“I’m very excited about the future of the church and rural ministry, but it most certainly will look different than it did before,” she said.
Young pastor takes positive approach
Zach Kingery is a Kansas native in his thirties who is pastor of two United Methodist churches in Jerauld County in east-central South Dakota.
Throughout his tenure as pastor, Kingery has been aware of the declining church membership and attendance across the country, but he has taken numerous steps to grow his congregations in Alpena and Wessington Springs.
“Going to church just for the sake of to going to church, that cultural obligation to go to church isn’t present anymore,” Kingery said. “There is a cultural decline in attending church. And it’s easier to walk away from church when it’s seen just as an institution, something we’re just supposed to do when it doesn’t really fit into your daily life and there’s no connection with it.”
Kingery said he has tried to create an atmosphere of positivity and encouragement in his congregations. He has developed close personal relationships with churchgoers, adapted sermons to be relevant to the small-town, rural congregations he serves and has taken the approach that Sunday sermons are a chance to put people on a path to living and spreading the word and ways of God after church services end.
“There is an increase in attendance at a life-giving church, those that are very present in their community, and very active. We’re trying to shift the narrative from a church you just go to once a week to being a place you come to that encourages you for the week ahead,” he said.
Kingery said he knows that people come to church in part to feel more upbeat and more supported in their lives, even in times of pain or sorrow, and also to gain insight into the word of God that can help them live better, more complete lives.
“Church isn’t a place for condemnation but is a place for conviction and encouragement,” he said. “If I stand up and tell you you’re a sinner and scream at you, you’re not going to be encouraged to change your life.”
Instead, Kingery uses Scripture as a conduit to share the word of God in a way that encourages church members to think deeply about problems and challenges in their lives, and to find a path toward improvement. And, he said, he asks them to share their positive religious experiences and belief in God with others, which can hopefully lead to greater church membership and attendance.
Deeper connections instead of pizza and games
At the roughly 240 Methodist churches in South Dakota and North Dakota, the average weekly attendance is about 40 people, Kingery said. Even in two towns with small populations, he has seen an increase in attendance during his six years as pastor, to about 45 people a week in Alpena and 65 to 70 each week in Wessington Springs. At Christmas and Easter services, he sometimes counts more than 200 people in attendance.
Kingery said he was encouraged to confirm 13 youths into the Methodist church in Alpena and another seven in Wessington Springs recently.
In order for churches to thrive and grow attendance long-term, Kingery said, church leaders must do more to engage with youth and make religion a larger, more integral and valued part of their lives.
“There was this movement that if we serve pizza and play games, that young people will come to church. Then they get older,” he said.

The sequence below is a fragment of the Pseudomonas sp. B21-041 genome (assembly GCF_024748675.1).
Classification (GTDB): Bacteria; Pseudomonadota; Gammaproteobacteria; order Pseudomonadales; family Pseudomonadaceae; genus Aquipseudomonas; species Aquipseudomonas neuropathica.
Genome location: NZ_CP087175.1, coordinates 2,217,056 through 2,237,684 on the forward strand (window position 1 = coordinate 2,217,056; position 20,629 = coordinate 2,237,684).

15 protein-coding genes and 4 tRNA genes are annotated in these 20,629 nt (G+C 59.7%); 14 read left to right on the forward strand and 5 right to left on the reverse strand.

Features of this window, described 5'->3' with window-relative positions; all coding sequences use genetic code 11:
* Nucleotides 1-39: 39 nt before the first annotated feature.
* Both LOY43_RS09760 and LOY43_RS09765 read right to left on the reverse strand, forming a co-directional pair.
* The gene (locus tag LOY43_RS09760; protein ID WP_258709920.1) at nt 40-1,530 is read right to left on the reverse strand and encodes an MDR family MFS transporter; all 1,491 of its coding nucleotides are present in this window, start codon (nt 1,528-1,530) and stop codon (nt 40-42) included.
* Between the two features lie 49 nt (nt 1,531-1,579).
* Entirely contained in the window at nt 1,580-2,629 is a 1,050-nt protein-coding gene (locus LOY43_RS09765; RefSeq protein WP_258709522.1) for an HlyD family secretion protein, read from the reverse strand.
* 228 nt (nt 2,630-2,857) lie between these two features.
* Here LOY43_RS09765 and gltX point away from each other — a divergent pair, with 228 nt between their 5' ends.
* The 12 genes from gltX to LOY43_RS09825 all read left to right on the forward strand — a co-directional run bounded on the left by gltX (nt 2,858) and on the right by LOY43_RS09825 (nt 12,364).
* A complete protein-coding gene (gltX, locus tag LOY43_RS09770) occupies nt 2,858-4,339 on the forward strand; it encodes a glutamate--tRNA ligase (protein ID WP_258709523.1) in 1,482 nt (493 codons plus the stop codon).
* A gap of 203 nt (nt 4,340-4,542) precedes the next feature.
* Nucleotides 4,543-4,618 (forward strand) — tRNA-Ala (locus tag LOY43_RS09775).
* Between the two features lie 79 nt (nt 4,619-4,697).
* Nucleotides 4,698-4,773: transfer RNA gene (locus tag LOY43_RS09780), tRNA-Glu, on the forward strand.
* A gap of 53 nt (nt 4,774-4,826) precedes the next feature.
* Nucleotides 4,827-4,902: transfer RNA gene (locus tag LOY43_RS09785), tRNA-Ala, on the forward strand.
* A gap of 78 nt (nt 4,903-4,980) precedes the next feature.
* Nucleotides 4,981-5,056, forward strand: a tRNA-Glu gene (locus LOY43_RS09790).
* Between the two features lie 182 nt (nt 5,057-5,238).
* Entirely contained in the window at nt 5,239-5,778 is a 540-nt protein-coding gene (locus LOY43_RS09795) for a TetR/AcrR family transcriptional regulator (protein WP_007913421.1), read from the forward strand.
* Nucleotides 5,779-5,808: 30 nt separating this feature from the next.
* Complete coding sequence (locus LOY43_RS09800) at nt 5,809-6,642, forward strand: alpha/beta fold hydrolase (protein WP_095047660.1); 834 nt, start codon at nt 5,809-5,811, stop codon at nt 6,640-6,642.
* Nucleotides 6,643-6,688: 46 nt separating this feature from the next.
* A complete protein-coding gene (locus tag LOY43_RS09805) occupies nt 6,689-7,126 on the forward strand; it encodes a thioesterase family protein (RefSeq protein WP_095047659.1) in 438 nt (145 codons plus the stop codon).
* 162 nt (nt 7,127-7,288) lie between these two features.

Instead, Kingery said he invests his time and energy in creating deeper, most honest connections with youth in order to show them the power of God but also to provide an opportunity to listen and work through the difficult questions young people have about their lives and the world around them.
“The teenagers I’m seeing be more invested in church are asking important questions and I’m doing my best to give them answers, even if sometimes the answer is that I don’t know,” Kingery said. “The ones that are responding the most are those who are finding connections and community through church. They ask hard, tough questions, and when you work with them through it and try to find answers together, then they want to be there.”
‘Being the church outside of these doors’
Like a lot of pastors, Kingery offers his sermons through online video platforms such as YouTube and on Facebook, a practice he started during the pandemic. The online sermons allow people to hear his preaching even if they cannot attend in person. And it enables former church members who have moved to tune in from other states or from outside his pastoral area in South Dakota.
Kingery said increasing church participation and attendance — and a stronger connection to God — will require pastors and other leaders to be more mindful of what people are seeking in their lives and to deliver important messages in a way that inspires and encourages others to join.
“That’s what the churches are kind of catching onto. Are we inviting people to church, am I being the church outside of these doors, how am I connecting with God during the week and connecting with others?” Kingery asks himself. “It has become more of an inviting process where other people in the community are catching on and being involved.”
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About Bart Pfankuch
Bart Pfankuch, Rapid City, S.D., is the content director for South Dakota News Watch. A Wisconsin native, he is a former editor of the Rapid City Journal and also worked at newspapers in Florida. Bart has spent more than 30 years as a reporter, editor and writing coach. Contact Bart at email@example.com.